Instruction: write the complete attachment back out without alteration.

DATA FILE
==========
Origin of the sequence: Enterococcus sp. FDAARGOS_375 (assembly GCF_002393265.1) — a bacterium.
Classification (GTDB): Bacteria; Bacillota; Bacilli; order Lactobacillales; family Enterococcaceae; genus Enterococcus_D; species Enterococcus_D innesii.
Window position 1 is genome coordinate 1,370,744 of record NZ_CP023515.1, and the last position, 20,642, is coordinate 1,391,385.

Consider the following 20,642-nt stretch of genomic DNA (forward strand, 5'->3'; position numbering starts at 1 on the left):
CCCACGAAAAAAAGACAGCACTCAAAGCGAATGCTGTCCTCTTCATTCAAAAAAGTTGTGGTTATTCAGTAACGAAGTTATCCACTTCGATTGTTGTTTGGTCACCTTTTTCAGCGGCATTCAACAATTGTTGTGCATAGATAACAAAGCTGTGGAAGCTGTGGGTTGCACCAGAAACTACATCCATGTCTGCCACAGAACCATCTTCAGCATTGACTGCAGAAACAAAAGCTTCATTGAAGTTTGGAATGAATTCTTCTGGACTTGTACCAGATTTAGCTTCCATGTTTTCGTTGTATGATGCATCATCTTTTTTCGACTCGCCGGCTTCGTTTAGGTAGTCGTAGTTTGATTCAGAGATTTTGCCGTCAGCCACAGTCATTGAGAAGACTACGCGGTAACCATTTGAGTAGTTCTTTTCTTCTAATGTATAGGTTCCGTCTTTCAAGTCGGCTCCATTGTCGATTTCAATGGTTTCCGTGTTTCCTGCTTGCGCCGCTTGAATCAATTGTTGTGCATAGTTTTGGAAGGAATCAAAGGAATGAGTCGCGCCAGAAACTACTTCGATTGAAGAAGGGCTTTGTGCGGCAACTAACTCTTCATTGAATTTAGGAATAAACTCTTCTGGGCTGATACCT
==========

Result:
Origin of the sequence: Enterococcus sp. FDAARGOS_375 (assembly GCF_002393265.1) — a bacterium.
Classification (GTDB): Bacteria; Bacillota; Bacilli; order Lactobacillales; family Enterococcaceae; genus Enterococcus_D; species Enterococcus_D innesii.
Window position 1 is genome coordinate 1,370,744 of record NZ_CP023515.1, and the last position, 20,642, is coordinate 1,391,385.

Consider the following 20,642-nt stretch of genomic DNA (forward strand, 5'->3'; position numbering starts at 1 on the left):
CCCACGAAAAAAAGACAGCACTCAAAGCGAATGCTGTCCTCTTCATTCAAAAAAGTTGTGGTTATTCAGTAACGAAGTTATCCACTTCGATTGTTGTTTGGTCACCTTTTTCAGCGGCATTCAACAATTGTTGTGCATAGATAACAAAGCTGTGGAAGCTGTGGGTTGCACCAGAAACTACATCCATGTCTGCCACAGAACCATCTTCAGCATTGACTGCAGAAACAAAAGCTTCATTGAAGTTTGGAATGAATTCTTCTGGACTTGTACCAGATTTAGCTTCCATGTTTTCGTTGTATGATGCATCATCTTTTTTCGACTCGCCGGCTTCGTTTAGGTAGTCGTAGTTTGATTCAGAGATTTTGCCGTCAGCCACAGTCATTGAGAAGACTACGCGGTAACCATTTGAGTAGTTCTTTTCTTCTAATGTATAGGTTCCGTCTTTCAAGTCGGCTCCATTGTCGATTTCAATGGTTTCCGTGTTTCCTGCTTGCGCCGCTTGAATCAATTGTTGTGCATAGTTTTGGAAGGAATCAAAGGAATGAGTCGCGCCAGAAACTACTTCGATTGAAGAAGGGCTTTGTGCGGCAACTAACTCTTCATTGAATTTAGGAATAAACTCTTCTGGGCTGATACCT